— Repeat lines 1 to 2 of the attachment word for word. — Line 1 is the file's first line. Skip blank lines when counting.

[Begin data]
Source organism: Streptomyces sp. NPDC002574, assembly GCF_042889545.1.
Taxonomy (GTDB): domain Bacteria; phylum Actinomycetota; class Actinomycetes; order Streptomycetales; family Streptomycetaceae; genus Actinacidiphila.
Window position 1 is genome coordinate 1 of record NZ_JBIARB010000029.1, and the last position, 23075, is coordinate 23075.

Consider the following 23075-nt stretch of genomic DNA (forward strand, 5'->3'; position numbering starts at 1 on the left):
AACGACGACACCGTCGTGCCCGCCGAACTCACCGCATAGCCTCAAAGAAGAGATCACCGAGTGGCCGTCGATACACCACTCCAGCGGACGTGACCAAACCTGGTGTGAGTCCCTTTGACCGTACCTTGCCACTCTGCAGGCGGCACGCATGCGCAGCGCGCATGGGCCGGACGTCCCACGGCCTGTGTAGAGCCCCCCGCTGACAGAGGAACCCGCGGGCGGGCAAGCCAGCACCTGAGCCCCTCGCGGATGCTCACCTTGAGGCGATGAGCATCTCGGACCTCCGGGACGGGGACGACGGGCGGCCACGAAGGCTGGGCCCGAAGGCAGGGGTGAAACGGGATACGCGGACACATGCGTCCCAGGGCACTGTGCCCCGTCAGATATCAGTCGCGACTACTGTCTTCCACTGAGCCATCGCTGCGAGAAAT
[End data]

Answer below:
Source organism: Streptomyces sp. NPDC002574, assembly GCF_042889545.1.
Taxonomy (GTDB): domain Bacteria; phylum Actinomycetota; class Actinomycetes; order Streptomycetales; family Streptomycetaceae; genus Actinacidiphila.